First Appearance


Cannabis Overview: Connecticut Becomes the 18th State to Regulate

CannabisAlongside regulating cannabis, Connecticut Senate Bill 1201 amends police officer drug stops by land and sea and allows medical patients to grow cannabis at home. Some aspects of the law do not take effect immediately, but those 21 and older will be able to recreationally use cannabis starting on July 1. NCSL’s Cannabis Overview has more information on actions in all 50 states.

Data Experts from CUNY-ISLG and the JFA Institute Measure Public Safety Impacts of Reform Strategies Before and During the Pandemic

In 11 Safety and Justice Challenge jurisdictions, jail populations declined to historic lows and total reported crime was 22% lower in December 2020 when compared to December 2019. Read the CUNY-ISLG report to learn about public safety outcomes across the sites remaining relatively constant before and after the implementation of reforms. The JFA Institute report shows that jail populations, crime and arrests all declined after implementation of strategies in response to the pandemic.

NCSL Base Camp 2021 | Protecting the Protectors? Changes to Qualified Immunity for Police

Federal qualified immunity protects law enforcement officers from paying for violations of constitutional rights — but state and local governments almost always pay the price. Now, they’re taking action. Legislatures are creating state claims to limit applicability of qualified immunity and authorize personal liability insurance. Join us Aug. 3-5 at NCSL Base Camp to learn what it means for state and local budgets and the impact of potential federal action. Learn more>>

New Briefing Series on Criminal Justice Budgeting

This new series of briefs looks at opportunities for policy changes that can be fiscally beneficial while still ensuring public safety and encouraging successful outcomes for individuals involved with the justice system. Areas of focus include reducing admissions to prisons and jails and shortening length of stay. Read more>>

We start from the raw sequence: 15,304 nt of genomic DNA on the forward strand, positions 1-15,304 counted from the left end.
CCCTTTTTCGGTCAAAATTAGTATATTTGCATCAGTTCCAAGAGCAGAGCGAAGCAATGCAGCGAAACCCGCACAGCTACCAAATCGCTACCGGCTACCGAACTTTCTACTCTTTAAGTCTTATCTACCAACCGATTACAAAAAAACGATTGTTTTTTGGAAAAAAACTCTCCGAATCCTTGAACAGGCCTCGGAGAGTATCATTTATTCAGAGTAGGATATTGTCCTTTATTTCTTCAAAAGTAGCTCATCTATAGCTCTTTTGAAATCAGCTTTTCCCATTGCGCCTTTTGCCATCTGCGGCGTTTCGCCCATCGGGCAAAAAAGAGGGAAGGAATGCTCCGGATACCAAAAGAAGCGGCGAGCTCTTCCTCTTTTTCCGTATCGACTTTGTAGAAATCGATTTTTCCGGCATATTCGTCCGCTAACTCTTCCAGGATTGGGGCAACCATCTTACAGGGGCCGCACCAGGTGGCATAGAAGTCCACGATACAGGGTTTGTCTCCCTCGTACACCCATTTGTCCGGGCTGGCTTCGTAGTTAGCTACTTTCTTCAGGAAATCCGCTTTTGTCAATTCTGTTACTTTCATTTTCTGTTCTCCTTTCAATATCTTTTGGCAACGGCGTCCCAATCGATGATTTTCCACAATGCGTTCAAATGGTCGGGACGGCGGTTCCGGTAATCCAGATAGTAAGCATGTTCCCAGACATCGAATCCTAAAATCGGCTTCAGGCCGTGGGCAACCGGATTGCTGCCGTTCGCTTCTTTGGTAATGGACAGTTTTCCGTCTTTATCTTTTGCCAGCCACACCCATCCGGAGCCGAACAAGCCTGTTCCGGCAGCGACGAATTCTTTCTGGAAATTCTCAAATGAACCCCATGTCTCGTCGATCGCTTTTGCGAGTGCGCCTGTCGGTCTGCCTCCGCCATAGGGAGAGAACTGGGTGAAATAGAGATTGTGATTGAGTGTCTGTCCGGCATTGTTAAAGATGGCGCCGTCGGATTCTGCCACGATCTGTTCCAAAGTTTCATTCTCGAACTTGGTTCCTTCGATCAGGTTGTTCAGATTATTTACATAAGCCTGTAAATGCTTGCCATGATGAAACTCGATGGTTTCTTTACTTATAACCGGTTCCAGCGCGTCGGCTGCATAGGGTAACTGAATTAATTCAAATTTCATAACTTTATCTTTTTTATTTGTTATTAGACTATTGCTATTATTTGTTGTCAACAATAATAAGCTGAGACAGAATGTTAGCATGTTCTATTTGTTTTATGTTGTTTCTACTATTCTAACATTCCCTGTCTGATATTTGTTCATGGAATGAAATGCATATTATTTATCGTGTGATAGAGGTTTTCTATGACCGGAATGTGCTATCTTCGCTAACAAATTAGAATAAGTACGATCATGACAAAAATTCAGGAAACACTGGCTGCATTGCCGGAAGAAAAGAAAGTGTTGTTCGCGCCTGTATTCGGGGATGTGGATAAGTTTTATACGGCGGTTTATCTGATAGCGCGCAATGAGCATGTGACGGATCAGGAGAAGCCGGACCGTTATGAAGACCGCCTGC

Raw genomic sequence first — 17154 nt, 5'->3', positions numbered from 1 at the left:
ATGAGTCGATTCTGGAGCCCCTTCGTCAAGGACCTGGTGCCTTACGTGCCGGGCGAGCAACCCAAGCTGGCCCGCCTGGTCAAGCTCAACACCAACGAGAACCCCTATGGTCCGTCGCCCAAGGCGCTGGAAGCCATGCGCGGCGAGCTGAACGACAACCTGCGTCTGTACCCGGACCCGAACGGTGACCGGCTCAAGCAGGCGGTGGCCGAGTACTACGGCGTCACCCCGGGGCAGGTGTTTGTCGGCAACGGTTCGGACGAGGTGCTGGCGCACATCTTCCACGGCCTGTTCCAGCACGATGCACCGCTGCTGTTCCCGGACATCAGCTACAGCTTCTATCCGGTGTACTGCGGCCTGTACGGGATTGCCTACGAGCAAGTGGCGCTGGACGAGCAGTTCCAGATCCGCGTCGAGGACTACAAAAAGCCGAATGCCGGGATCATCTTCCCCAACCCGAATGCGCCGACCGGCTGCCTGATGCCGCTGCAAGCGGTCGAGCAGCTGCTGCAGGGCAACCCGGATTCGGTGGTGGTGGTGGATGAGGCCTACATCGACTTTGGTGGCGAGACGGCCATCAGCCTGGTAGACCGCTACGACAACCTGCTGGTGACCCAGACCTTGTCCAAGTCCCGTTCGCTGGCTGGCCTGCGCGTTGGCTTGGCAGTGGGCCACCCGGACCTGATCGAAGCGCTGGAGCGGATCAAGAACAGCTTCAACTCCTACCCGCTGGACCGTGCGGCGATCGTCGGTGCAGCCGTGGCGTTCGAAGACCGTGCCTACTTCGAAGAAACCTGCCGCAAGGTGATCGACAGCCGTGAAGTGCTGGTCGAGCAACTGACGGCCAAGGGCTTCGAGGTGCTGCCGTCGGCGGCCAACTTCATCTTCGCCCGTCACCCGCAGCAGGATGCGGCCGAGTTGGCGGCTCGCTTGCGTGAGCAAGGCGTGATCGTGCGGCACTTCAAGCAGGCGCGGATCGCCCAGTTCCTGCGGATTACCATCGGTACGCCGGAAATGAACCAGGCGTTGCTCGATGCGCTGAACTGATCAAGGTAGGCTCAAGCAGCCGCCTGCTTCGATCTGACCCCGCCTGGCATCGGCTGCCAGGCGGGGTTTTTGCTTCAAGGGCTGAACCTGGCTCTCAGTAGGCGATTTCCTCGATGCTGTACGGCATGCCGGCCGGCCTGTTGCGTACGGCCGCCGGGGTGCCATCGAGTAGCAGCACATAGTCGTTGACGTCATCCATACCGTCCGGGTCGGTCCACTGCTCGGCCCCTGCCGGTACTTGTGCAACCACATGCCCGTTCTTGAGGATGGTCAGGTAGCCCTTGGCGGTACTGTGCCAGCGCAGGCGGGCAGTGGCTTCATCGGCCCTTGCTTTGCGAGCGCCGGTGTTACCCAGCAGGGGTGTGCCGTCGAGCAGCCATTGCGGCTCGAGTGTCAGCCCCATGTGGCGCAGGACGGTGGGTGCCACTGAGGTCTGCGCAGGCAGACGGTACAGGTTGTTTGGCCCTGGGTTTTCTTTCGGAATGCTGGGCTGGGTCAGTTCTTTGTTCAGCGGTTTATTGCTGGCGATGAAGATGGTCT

In the News

  • A new U.S. Supreme Court decision restricts law enforcement power to enter a home without a warrant when pursuing someone for a minor offense.
  • Read five myths about criminal justice or test how well you understand today’s crime trends with this new quiz. Read what people who took the quiz got wrong about crime trends.
  • In Baton Rouge City Court, a new process led by the Rapid Case Assessment Team resolves 80% of cases within three days. Quick resolutions can reduce collateral consequences that are often created by even short jail stays such as loss of a job, children or a home.
  • In 2020, New York created a statutory right to record law enforcement activities. Recent court decisions have sidestepped the issue of whether individuals have a constitutional right to record officers.
  • Texas is set for a special session in July, and pretrial release changes are among the topics the governor will ask the Legislature to address.
  • South Carolina lawmakers debate adding millions to the state budget to improve treatment for mentally ill people detained in jails.
  • In Missouri, vehicle stop numbers were down in 2020, according to a new report from the state attorney general. Disparities were also noted in the report, with Black drivers being 71% more likely to be pulled over and 25% more likely to be arrested than white drivers.

The Cache